More studies are necessary to understand how cupping therapy works, if it works, and situations where it may help.
Cupping therapy is a moslem medicine from Prophet Muhammad, in China as traditional Chinese and in Middle Eastern practice used to treat a variety of conditions.
It involves placing cups at certain points on a person’s skin. A practitioner creates suction in the cups, which pulls against the skin.
Cupping can either be dry or wet. Wet cupping involves the skin, a small scalpel to make light, before starting, which removes some of the person’s blood during the procedure.
This type of cupping is less common in the United States, where practitioners must be licensed medical professionals.
Cupping typically leaves round bruises on a person’s skin, where blood vessels burst after exposure to the procedure’s suction effects.
A 2018 reviewTrusted Source offered a summary of the uses of cupping. The review was limited to uses documented in research studies.
According to this paper, the different types of stimulation cupping can provide may be why it helps a wide range of conditions.
However, the review also notes there is not enough strong evidence to back up this effectiveness.
Benefits of cupping that the review authors cite may include:
- pain reduction
- release of toxins
- muscle relaxation
- improved blood circulation
- activation of the immune system
- removal of wastes and heavy metals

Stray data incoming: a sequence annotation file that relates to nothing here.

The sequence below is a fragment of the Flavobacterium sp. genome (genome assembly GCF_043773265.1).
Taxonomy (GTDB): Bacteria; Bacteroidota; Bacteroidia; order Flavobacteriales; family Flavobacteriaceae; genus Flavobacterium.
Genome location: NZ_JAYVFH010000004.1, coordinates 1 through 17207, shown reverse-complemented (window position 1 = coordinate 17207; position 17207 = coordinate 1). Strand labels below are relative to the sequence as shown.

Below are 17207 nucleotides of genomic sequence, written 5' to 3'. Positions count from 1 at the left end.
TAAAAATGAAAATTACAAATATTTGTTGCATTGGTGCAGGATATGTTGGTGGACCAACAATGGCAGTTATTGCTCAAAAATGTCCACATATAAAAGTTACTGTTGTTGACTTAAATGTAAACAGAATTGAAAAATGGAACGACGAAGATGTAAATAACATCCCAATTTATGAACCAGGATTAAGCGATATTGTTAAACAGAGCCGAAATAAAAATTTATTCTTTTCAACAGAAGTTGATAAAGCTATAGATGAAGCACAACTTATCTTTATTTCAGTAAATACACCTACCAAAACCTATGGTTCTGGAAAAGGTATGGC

Does cupping therapy work?
Scientists have linked cupping therapy with various health benefits. According to a 2017 analysis, the suction involved in cupping stimulates local blood flow.
This action also stimulates the body’s heme oxygenase-1 (HO-1) system, which has antioxidant, anti-inflammatory, and neurotransmitter regulation effects.
Cupping also has links to acupuncture points on a person’s body, which are central to the practice of acupuncture.
Many doctors consider cupping therapy a complementary therapy, which means that many do not recognize it as part of Western medicine.
However, this does not mean it is not effective. Therapists sometimes use complementary treatments with supporting research in addition to western medicine.
However, as the National Center for Complementary and Integrative Health (NCCIH) trusted source also notes, there is not yet enough high-quality research to prove cupping’s effectiveness. Scientists have to do more research to determine whether it works as a treatment.